• Furthermore, MacArthur calls street protesters and those associated with the Black Lives Matter movement as “people [who are] opposing God.” He underscores his personal conviction by stating, “I don’t care what their ideological issues are. I don’t care what it is that they think is unfair or unjust.” In other words, he is encouraging injustice and unfairness toward Blacks and African Americans, and people of color. Thus, these populations should not fight against mistreatment and racial justice. This is a radical misunderstanding of the doctrine of divine providence in society through the established government.
• Therefore, he could infer that to oppose police brutality, anti-black racism, systemic racism in the American society is “opposing the authority that God has ordained, and they are opposing God.” To put it bluntly, Blacks and people of color in this country should keep their mouths shut and swallow whatever they give them. They have no rights to resist oppression and state-sponsored violence toward them, no rights to defend their humanity and dignity, and they have no rights to claim their right to exist by opposing racial injustice and bigotry toward them. To act otherwise is to sin again God himself.
• Within the same line of MacArthur’s reasoning, the protesters who are countering police violence “have opposed the will of God.” Because of that, they “will receive condemnation upon themselves. God keeps accounts; you don’t get away with it.”
• As he states boldly, “Resistance to authority is rebellion against God, not only government. Resistance should be, must be punished; and when it is punished, they are doing the work of God. This is why there’s a justice system. This is why it’s so horrendous when we don’t trust the FBI, we don’t trust the Justice Department, we don’t trust the people who have that power.” This is destructive theology at best, and a theological system that promotes abuse and injustice toward the weak and the racialized other.
• Finally, for John MacArthur, Black people and people of color who have been mercilessly targeted and even killed by the police is consequential of their own actions, including their failure to “maintain good behavior” and “to fear (of) authority,” appointed by God himself. This is another form of imperial and neocolonial theology, folks. It must be rejected and combated with sound thinking and liberative ideas. This is a theology that destroys black life and postpones black future possibilities. Here are the direct words from MacArthur, “Things happen in arrests. Things happen, conflict with the police. You don’t need to fear them if you maintain good behavior. Do you want to have no fear of authority? Do what is good, and you’ll have praise from them.”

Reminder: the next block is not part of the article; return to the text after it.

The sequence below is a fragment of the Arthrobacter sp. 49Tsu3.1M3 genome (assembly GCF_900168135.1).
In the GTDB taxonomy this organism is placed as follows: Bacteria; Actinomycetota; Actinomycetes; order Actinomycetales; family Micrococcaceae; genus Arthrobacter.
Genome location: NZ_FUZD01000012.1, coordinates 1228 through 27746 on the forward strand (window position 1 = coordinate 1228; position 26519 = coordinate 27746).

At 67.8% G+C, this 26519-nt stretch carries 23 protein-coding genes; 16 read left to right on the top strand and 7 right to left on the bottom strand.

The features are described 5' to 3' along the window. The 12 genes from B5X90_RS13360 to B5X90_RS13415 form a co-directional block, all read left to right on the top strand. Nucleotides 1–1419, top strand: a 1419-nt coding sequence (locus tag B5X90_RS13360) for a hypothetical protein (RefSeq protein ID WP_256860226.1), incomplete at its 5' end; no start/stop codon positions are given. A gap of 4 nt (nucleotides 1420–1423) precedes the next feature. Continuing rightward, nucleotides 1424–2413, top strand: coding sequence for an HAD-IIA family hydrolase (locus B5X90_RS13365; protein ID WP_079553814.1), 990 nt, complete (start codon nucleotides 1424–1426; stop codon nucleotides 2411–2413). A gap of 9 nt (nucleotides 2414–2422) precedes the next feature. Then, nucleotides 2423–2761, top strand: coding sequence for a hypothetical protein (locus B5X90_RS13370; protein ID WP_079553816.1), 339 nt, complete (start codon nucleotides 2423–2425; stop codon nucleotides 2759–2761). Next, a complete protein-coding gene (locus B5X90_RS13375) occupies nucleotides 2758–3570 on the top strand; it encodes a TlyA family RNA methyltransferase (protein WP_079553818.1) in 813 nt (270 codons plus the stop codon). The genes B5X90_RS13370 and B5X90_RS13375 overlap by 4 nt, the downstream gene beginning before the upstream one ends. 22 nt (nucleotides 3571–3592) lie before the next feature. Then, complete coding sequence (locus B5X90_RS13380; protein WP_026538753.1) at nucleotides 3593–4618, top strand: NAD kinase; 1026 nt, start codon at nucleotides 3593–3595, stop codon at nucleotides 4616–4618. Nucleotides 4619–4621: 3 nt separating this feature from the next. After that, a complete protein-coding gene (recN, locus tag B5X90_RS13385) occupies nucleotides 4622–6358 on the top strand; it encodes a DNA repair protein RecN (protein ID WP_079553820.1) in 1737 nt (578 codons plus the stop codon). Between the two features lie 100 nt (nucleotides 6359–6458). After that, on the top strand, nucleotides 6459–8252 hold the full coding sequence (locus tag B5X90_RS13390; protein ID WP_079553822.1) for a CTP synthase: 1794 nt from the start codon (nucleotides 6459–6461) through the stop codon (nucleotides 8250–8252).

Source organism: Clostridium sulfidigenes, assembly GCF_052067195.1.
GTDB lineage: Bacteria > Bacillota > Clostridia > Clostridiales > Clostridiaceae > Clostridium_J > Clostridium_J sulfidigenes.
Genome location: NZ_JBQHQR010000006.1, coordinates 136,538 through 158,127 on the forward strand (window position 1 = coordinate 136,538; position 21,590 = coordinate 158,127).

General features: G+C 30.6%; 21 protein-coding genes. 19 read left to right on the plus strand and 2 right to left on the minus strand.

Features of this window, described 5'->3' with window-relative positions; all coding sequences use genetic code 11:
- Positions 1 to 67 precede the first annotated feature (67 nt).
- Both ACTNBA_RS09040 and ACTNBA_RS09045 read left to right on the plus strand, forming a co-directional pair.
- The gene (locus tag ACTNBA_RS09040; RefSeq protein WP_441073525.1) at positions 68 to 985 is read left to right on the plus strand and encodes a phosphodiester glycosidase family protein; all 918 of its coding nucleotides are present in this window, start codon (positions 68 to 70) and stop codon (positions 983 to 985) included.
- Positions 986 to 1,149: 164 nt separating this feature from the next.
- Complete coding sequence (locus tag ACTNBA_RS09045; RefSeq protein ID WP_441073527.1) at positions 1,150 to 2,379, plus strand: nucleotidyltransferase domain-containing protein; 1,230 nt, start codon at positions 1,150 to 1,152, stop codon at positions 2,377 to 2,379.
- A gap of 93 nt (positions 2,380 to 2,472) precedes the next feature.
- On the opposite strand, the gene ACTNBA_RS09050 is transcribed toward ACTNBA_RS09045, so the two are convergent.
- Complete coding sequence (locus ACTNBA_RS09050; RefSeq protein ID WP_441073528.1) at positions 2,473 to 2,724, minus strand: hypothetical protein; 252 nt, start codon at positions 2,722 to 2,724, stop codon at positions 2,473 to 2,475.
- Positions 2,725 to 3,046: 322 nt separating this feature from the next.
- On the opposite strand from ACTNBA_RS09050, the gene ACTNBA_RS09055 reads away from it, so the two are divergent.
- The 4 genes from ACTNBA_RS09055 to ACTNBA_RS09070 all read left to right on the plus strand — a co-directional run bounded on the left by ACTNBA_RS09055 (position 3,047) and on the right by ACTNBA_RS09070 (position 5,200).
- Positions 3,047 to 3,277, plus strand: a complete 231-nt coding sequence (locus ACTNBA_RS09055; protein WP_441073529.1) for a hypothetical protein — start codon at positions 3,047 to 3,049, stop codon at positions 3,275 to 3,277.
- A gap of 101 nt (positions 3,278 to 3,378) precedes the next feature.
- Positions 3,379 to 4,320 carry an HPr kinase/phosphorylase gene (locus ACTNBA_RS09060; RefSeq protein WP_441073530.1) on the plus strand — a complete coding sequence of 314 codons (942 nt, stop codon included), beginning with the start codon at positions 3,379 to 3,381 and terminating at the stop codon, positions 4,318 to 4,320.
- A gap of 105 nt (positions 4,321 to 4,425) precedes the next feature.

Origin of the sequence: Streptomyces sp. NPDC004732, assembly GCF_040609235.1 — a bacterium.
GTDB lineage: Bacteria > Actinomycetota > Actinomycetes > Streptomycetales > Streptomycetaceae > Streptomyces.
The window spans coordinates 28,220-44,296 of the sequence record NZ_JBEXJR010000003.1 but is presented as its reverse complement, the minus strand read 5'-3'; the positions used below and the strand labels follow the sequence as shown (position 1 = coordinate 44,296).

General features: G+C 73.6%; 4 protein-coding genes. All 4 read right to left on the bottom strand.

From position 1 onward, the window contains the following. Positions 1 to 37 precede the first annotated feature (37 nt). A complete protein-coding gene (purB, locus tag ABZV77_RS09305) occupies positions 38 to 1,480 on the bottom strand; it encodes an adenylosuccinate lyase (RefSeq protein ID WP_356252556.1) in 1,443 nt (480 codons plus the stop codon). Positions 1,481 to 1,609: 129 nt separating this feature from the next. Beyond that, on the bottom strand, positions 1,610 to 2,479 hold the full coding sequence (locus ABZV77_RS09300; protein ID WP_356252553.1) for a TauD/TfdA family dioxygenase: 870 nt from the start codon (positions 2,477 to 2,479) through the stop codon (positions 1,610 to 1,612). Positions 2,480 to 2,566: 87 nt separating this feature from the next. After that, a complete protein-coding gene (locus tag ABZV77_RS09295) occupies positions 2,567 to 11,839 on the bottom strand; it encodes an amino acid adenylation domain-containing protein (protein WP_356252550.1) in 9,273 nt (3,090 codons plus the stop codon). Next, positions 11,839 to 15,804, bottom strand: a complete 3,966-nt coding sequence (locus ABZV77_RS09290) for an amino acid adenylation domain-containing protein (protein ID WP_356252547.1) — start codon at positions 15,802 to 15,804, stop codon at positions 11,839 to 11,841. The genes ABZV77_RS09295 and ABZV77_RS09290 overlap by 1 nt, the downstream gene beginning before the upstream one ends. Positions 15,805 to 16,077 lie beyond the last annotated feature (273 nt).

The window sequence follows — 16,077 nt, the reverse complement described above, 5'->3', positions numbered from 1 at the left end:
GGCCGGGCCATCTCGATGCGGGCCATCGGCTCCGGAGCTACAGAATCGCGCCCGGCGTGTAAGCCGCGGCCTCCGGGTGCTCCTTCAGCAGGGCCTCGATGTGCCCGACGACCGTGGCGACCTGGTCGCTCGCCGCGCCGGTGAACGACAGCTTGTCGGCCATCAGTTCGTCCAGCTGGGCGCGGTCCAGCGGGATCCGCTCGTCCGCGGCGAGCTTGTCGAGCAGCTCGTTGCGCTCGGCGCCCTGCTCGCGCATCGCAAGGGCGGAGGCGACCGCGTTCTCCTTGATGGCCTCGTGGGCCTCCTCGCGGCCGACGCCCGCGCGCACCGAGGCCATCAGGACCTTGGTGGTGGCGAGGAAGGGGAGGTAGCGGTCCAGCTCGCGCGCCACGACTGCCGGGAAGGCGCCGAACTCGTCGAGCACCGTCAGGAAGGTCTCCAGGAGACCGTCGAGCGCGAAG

• John MacArthur closes his long sermon by asking the starting question: Who is to blame for the riot and street protesters? John MacArthur does not provide a direct answer to his initial question. Nonetheless, he does infer that those who are protesting and rioting are the products of “families who [have] failed to raise virtuous, [and] disciplined children in loving marriages.” This is a direct insult on Black families and to all Americans who believe there is something systemically wrong with the way things are in this society.

Words of Conclusion

In his 1 hr. and 18 minute sermon, John MacArthur never addressed the roots and causes of street protesting and street rioting. He never acknowledged the problem of systemic racism, mass incarceration, police brutality toward black and brown people in the American society. He never mentioned the name of George Floyd who was violently lynched by the Minneapolis Police force or Breonna Taylor who was shot aggressively eight times in her home by the Louisville Police force. MacArthur never acknowledged there are structural and systemic issues connecting three related institutions in this country: the Police force, the Judicial system, and the Prison system—leading to black criminality, mass incarceration, and black death. Pastor John MacArthur failed to articulate any theological and moral reasons to hold these institutions and systems morally accountable. In the sermon, John MacArthur never said a word about how injustice has radically transformed the black condition in society nor has he made any allusion to the perilous threat of white supremacy in this nation. He made no reference to the racial trauma and terror intrinsic to the Black experience in the United States nor did he articulate any words of consolation, comfort, and compassion to the families of George Floyd, Breonna Taylor, Ahmaud Marquez Arbery, Rayshard Brooks, and others who are still mourning and undergoing racial suffering. This form of Christianity with no justice and no compassion must be rejected. It’s not worth preserving and it is not liberative, prophetic, and Christ-centered to emancipate Black people and people of color in this nation. Its basic premise is the denial of Black humanity and dignity, and Black rights and future possibilities in this society.